Confessions of an 'ungardener.'
Pictures and Words by Dee Salomon
Here’s a question: If one gardens, is one, by default, a gardener?
I’ve had the privilege of working with landscape architects and garden designers inventing surroundings that encourage nature to create a planned paradise. And the work to keep the borders, the beds, the pergola and allées alive and performing their intended aesthetic duty is largely mine. I plant, fertilize, prune, water and tend. Yet I have never called myself a gardener as my passion lies in the woodland that extends beyond the garden beds.
The sexy smell of the earth, the impossible beauty of ferns uncoiling and spring ephemerals emerging under a canopy of trees. For woodland lovers like me, it’s hard not to notice that here in the Northeast we’re often not able to even enter a woodland due to its occupation by a handful of invasive shrubs: Barberry, bittersweet, multiflora rose, Japanese honeysuckle, burning bush and buckthorn are the main culprits, creating a dense and often spiked barrier to entry. Then another handful of weeds that inhibit the understory from growing, plants such as garlic mustard, which is allelopathic—meaning it emits a chemical that repels other plants from growing nearby.
The proliferation of these plants has devastated our woodland and made preserving trees incredibly difficult. Bittersweet chokes trees to death. Barberry changes the chemistry of the soil from its neutral to acidic pH to an alkalinity that trees cannot bear. Barberry also has become the shelter of choice for mice, which are the No.1 proliferators of ticks that carry Lyme disease, as its spiky thorns protect them from predators.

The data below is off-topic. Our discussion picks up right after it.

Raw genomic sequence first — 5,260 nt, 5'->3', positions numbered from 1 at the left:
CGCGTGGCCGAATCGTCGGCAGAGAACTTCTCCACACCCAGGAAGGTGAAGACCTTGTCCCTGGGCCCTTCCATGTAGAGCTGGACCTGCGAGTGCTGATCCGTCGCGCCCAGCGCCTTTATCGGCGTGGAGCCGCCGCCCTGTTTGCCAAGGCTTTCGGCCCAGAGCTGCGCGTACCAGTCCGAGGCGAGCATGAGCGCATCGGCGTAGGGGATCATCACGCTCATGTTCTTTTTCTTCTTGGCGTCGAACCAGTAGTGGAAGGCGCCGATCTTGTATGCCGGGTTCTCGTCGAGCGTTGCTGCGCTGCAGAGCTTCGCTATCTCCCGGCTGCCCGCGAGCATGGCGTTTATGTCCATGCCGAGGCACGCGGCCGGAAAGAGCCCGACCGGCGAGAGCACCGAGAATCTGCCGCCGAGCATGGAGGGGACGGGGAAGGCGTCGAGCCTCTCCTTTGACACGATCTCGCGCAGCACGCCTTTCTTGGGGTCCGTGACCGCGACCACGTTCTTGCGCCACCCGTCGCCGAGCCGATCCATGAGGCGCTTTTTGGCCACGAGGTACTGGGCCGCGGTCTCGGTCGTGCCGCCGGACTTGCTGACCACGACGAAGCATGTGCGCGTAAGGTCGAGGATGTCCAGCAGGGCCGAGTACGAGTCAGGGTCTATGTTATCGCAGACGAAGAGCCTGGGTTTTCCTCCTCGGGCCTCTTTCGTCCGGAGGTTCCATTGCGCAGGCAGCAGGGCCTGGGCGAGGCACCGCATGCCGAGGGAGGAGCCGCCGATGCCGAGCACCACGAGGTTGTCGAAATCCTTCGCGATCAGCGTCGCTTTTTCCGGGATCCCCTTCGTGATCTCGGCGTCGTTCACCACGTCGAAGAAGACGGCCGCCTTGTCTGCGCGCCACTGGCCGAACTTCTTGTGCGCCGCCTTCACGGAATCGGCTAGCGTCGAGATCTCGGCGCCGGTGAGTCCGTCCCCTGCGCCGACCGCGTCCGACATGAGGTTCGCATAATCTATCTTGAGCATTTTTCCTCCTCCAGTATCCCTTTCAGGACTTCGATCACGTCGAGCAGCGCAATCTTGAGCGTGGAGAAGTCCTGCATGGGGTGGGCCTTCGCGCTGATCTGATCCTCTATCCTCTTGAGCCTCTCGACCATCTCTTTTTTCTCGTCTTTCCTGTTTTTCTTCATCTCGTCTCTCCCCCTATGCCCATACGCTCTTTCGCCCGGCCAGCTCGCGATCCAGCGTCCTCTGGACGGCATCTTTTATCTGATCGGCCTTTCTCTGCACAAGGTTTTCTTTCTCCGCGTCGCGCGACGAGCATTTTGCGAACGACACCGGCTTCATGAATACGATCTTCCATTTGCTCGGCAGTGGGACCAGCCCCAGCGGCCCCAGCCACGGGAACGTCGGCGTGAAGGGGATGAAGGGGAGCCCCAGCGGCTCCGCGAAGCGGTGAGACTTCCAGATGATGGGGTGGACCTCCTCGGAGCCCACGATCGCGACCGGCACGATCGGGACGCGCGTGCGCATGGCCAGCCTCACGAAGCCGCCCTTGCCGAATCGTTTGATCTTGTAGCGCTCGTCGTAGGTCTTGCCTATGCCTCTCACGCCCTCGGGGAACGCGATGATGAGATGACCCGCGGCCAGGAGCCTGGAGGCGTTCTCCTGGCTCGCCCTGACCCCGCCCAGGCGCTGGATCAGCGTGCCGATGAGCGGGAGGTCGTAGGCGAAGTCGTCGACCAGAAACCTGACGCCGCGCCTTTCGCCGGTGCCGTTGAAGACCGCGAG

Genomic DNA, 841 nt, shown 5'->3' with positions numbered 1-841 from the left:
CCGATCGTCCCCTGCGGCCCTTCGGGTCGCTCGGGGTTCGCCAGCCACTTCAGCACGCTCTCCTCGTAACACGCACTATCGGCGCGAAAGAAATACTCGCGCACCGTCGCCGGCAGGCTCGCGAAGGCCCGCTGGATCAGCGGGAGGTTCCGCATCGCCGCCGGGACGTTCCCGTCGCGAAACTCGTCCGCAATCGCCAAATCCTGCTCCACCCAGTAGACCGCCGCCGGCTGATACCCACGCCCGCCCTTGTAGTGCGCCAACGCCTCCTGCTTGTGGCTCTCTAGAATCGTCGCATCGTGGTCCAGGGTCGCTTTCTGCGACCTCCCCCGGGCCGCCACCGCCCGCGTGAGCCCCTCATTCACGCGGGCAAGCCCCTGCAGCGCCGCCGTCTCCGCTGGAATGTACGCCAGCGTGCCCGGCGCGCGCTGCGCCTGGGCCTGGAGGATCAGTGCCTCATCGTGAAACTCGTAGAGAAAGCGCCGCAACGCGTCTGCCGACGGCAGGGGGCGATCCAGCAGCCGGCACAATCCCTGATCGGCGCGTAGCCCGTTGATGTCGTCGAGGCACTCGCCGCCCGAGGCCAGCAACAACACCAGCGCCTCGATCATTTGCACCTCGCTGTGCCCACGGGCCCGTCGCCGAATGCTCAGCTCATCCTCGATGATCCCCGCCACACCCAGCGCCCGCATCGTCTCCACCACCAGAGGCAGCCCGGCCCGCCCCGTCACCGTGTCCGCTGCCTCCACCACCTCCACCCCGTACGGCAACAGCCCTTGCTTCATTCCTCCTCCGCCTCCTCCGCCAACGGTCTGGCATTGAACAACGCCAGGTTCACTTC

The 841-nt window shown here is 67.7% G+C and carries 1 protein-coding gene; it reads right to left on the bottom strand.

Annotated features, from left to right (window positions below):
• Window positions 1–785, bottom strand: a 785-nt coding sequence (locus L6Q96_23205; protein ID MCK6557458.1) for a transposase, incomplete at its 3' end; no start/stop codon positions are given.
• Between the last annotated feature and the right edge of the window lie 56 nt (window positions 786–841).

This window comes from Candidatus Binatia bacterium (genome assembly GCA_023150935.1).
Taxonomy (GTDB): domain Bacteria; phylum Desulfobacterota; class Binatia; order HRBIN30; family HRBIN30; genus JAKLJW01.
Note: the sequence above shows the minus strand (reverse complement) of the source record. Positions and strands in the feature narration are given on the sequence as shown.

In areas where I’ve removed this noxious shrub—originally imported from Russia in 1875 and increasingly popular in the 1920s as a garden ornamental—my effort is timestamped by the height of the trees which have grown from seed that was already in the earth. They’ve reclaimed their territory; the trees are all about the same height. Since I began eradicating invasive species, less than a decade ago, more than 40 native species have appeared, some in only one location and others in large swaths. This happens spontaneously because, of course, nature abhors a vacuum. The seeds are there, underground, waiting for conditions into which it can safely grow. And they grow on their own into an unplanned paradise.
“I’m a knight errant, cutting my way through thorny vines (multiflora rose and barberry) to release a tree of its shackles (bittersweet) and let it grow free of constraints. Yes, I’m a romantic, I suppose.”
When it comes to the woods, you can call me an ungardener. Where gardening is essentially planting and tending to those plants, my work ungardening consists of getting rid of plants that aren’t native to this area of the Northeast. I create negative space. I flatter myself the Rachel Whiteread of the forest when I need to cheer myself up in a sophisticated way. Or, more playfully, I’m a knight errant, cutting my way through thorny vines (multiflora rose and barberry) to release a tree of its shackles (bittersweet) and let it grow free of constraints. Yes, I’m a romantic, I suppose.
While my work is to create negative space in the woods, the goal is always to encourage native trees, flowers and shrubs to grow freely where there once was an invasive plant (or several).
The work is daunting; I’ll spare you the details—there are identification apps to help spot invasives and plenty of online resources for step-by-step instructions on their eradication. But here is the trick: Once people begin to get a foothold in the woods, there’s a high propensity to want to do more. The woodland begins to communicate with you; there’s a sense of gratitude. As we learn more about how trees communicate with each other through underground networks of fungus we can at least consider the possibility that nature, in both its majesty and intricacy, is encouraging us to care for it.
Yes, it may sound like magical thinking. But the woods are indeed filled with magic. What better way to spend your weekend than by creating the conditions for nature’s magic to materialize?